Updated: Jan 8
Fundamental principles to good business
“The quality of an organisation is the degree to which the inherent characteristics of an organisation fulfil the needs and expectations of its customers and other interested parties in order to achieve its sustained success (what is relevant to this success is determined by the organisation).” ISO 9000:2015
Quality management should be more than just ticking a box
Quality management is vital to an organisation’s success – a business with a real commitment to quality and the correct tools in place, is better placed to do well than one which leaves it to chance.
All too often though, I’ve found the way company’s approach this to be something of a lottery. Quality management can be treated as a ‘tick-box exercise’ for the top-management tier (creating additional work elsewhere to correct the ‘faults’); other times policies and strategy plans are known only to an elite few within the business.
Personally, I’d like to see the same kudos and prominence given to quality management as there is on safety. After all – and I say this as a Chartered Safety Practitioner – get the quality right and safety should be an automatic bolt-on. The converse is not always necessarily true.
The principles of quality management have been refined over the years to meet new standards, (ISO 9000, 9001) there are seven steps to ensuring you get it right:
1) Focus on customers
Companies need to meet and exceed the end-customers’ expectations. This also means understanding the needs and expectations of all parties involved in delivering a product or service. Internal ‘customers’ (such as the recipients of process deliverables) are often not included or not given as much focus as the end client.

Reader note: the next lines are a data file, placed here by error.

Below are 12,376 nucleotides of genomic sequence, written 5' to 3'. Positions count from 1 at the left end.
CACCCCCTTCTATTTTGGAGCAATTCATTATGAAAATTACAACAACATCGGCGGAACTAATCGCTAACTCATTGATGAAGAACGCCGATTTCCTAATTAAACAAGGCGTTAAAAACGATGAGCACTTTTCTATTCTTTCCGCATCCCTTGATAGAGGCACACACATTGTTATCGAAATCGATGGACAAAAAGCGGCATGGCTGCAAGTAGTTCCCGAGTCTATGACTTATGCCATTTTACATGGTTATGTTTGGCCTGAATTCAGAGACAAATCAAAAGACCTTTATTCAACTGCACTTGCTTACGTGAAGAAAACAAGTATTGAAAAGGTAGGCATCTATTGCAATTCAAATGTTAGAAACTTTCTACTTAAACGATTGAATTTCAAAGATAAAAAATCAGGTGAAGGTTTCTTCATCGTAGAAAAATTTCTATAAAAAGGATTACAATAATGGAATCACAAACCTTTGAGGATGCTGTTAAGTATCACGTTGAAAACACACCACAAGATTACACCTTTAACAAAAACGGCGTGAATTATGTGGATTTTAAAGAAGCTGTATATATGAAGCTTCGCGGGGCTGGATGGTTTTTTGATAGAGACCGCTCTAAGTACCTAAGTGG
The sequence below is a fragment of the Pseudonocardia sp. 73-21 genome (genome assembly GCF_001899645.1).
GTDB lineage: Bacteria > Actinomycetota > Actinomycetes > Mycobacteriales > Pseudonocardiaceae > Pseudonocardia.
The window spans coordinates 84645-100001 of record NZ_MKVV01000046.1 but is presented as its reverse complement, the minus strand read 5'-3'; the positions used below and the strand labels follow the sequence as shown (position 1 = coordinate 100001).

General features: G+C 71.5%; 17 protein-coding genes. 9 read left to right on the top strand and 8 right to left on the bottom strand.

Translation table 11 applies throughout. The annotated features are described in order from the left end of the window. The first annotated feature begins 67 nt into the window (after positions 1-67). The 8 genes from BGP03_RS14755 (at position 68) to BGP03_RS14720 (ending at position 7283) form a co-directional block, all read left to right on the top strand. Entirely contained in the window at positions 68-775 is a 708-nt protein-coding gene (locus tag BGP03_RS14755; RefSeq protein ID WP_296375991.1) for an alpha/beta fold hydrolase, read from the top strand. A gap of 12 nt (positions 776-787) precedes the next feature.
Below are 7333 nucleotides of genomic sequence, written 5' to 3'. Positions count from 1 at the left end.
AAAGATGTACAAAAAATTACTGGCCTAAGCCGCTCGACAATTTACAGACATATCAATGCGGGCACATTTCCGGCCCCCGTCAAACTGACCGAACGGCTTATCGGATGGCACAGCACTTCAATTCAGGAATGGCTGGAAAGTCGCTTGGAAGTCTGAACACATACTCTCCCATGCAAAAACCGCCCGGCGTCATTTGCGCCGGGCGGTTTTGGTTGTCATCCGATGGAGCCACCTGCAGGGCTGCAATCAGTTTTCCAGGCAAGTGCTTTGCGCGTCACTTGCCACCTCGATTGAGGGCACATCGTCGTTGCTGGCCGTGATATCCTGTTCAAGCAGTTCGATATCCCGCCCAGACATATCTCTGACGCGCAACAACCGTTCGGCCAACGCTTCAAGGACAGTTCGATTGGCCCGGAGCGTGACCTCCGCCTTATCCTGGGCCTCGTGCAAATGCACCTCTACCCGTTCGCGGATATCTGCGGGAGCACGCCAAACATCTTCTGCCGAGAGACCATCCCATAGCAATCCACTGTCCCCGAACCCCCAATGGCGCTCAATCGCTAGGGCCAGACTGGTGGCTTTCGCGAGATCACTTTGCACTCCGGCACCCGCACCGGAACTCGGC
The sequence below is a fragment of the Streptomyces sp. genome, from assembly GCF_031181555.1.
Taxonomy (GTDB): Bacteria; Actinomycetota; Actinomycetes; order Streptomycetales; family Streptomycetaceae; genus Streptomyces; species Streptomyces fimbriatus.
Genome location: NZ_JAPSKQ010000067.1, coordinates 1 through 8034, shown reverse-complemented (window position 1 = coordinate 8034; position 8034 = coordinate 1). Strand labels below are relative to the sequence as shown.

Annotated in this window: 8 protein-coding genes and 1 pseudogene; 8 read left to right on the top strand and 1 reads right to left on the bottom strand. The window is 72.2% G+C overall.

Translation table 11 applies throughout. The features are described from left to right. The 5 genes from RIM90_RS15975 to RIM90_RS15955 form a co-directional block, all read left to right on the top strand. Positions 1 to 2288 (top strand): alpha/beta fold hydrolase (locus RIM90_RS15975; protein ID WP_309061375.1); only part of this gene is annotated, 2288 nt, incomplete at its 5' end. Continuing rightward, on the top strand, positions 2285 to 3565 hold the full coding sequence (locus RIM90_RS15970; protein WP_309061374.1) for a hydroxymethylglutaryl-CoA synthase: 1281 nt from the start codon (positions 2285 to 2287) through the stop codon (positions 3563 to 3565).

It reminds me of the classic ‘tree swing’ cartoon, in circulation since I started working in the aviation industry 50 years ago. It presents a range of outlandish solutions for a swing hung from a tree, when all the customer needed was a tyre tied to a rope. I still find it funny but it’s sadly still also a fairly accurate parody of today’s business world.
2) Showing leadership
Good leaders are visible, open, approachable and communicate well. They provide direction and are central to fostering culture. The converse is also true. Poor leaders give poor direction and foster cultures which leads to expensive uncontrolled business risks. We’ve seen this in high-profile examples, such as BP and the Deepwater Horizon oil spill and Volkswagen emissions scandal.
The current Quality Standard ISO 9004:2018 puts top management squarely in the crosshairs, requiring demonstration of leadership by ‘defining and maintaining the organisation’s objectives based on its policies and strategy’. In my experience, quality objectives have normally been set by the quality assurance (QA) manager around the previous year’s non-conformance figures and customer complaints – competitive factors in achieving the business plan don’t generally get included.
3) Company-wide engagement